We had an interesting conversation as they were leaving.  One woman said "I wish I had time for this everyday".  I said right back "you do".  They all looked at me as if I had three heads.  I told them that yoga does not have to be a 90 minute practice and that everything they did counts.  I they only have five minutes that is OK.  If they are waiting for something on the stove it is a great time to throw in a few sun salutations or a five minute meditation.  Of course 20 minutes is ideal but it all counts.  I have never seem five women look so relieved in their lives.  I think some teachings do people a dis-service if most people are walking around thinking that they don't have time for practice.  More teachers should spread the message that it all counts.  Be gentle on your mind and your body and just do what you can when you can.  That rigorous practice is not always possible for householders with hectic schedules and lives.

Hari Om,

Monday, April 26, 2010

Empty class

I have signed on with the Shunnya centre on Beechwood to teach prenatal yoga on Sunday mornings.  The Shunnya centre is a lovely sunny bright space that promotes relaxation.  As well, they like to focus on creating community which I think is great.  So many people come to yoga, they do their asanas and then they leave.  Never greeting or talking to anyone in their class - a simple namaste can go a long way.  A space to share in a sense of community is so rare now a days.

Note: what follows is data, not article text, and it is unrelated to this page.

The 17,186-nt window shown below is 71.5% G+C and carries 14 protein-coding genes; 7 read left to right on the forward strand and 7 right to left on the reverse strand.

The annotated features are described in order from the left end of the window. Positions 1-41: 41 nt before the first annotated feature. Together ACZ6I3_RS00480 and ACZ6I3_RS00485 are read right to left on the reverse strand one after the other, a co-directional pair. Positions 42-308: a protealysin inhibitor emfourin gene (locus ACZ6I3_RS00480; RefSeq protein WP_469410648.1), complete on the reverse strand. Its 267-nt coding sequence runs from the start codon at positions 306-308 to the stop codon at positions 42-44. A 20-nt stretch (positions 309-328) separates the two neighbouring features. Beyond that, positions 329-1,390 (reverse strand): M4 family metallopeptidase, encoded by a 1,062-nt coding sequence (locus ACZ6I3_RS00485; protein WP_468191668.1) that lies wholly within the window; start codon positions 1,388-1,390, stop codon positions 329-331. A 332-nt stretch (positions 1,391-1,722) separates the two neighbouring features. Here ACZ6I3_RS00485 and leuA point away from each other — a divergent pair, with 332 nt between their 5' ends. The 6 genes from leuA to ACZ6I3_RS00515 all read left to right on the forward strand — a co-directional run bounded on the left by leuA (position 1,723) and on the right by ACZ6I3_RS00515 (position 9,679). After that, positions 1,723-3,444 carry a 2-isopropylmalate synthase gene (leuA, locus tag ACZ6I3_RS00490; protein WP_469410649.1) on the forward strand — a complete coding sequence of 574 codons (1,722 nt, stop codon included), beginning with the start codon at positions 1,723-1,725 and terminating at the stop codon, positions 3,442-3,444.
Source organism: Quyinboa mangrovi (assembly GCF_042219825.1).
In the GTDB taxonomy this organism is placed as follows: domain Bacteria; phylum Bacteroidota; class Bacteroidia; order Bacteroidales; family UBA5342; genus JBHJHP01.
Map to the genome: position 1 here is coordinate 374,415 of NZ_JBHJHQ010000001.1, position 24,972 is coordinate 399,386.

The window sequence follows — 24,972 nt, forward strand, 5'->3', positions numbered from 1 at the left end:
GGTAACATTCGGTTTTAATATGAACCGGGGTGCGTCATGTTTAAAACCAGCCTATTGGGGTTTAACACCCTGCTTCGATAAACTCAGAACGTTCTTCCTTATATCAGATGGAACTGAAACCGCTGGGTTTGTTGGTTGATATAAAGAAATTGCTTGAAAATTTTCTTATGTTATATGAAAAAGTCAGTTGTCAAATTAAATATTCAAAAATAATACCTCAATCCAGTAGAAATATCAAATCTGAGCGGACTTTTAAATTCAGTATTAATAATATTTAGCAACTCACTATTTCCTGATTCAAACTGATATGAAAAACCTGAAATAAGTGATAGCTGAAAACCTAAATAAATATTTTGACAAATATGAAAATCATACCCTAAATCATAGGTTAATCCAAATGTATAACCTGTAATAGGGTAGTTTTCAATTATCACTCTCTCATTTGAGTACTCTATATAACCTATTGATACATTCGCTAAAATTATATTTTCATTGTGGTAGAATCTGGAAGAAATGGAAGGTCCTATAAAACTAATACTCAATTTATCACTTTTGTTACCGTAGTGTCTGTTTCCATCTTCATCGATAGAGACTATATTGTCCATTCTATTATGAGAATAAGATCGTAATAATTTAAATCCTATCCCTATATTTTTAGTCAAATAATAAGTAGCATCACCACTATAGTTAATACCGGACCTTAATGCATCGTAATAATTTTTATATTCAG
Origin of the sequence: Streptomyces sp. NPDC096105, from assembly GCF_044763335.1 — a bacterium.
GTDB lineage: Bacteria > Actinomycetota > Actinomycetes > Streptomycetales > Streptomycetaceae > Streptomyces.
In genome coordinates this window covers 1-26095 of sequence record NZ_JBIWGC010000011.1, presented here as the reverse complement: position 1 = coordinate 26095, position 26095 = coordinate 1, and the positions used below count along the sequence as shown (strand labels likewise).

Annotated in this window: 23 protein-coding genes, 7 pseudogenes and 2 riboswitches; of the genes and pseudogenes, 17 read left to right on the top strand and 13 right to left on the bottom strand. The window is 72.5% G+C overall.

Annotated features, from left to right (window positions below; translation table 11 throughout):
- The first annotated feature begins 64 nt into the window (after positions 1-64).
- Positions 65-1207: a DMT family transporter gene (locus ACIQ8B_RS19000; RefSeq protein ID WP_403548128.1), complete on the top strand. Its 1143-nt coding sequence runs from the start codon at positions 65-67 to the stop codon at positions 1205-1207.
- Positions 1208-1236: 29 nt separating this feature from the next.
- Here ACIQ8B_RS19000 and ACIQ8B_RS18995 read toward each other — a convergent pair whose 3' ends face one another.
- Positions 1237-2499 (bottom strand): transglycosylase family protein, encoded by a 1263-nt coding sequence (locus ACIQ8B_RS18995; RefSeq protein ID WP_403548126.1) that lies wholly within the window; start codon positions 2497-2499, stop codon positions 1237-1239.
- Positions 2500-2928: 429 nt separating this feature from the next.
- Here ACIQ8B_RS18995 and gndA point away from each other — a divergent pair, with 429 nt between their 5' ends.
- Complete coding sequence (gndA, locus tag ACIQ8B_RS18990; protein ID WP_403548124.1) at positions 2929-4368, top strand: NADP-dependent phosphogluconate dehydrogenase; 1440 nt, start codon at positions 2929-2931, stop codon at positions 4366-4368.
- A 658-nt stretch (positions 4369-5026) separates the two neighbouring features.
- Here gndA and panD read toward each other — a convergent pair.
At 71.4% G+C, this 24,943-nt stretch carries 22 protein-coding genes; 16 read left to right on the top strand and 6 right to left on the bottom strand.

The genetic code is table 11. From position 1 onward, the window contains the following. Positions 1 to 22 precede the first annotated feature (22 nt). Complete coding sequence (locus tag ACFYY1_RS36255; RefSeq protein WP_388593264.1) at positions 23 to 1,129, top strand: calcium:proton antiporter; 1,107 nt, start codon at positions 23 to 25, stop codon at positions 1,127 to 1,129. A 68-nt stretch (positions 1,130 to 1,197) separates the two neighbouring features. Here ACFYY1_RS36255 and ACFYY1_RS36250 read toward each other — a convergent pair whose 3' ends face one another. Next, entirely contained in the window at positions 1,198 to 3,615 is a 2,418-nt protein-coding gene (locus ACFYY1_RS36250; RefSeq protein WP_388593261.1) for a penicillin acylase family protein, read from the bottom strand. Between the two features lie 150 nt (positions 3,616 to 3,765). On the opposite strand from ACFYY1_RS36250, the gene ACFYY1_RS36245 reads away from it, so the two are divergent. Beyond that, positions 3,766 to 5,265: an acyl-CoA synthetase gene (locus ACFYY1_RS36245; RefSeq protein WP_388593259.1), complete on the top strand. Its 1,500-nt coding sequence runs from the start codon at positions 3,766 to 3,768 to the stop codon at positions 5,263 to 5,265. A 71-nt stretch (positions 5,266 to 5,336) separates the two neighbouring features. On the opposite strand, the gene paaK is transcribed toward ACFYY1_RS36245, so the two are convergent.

The last two weeks I have baked a lovely treat to share after class.  Gone to the centre, set up my room, made some tea, put on some music, and have had no students.  My husband seems very frustrated with this.  He feels that if I am going to be spending time away from the family that I should be earning a pay check.  I feel a bit torn.  On the one hand he is right as our family time is very limited.  On the other hand I quite enjoy having such a wonderful space to have a very long and leisurely practice and meditation.  I love practicing in the morning but with the three little ones I have not been able to do that.  This gives me a once a week practice time in the morning that I do not usually have.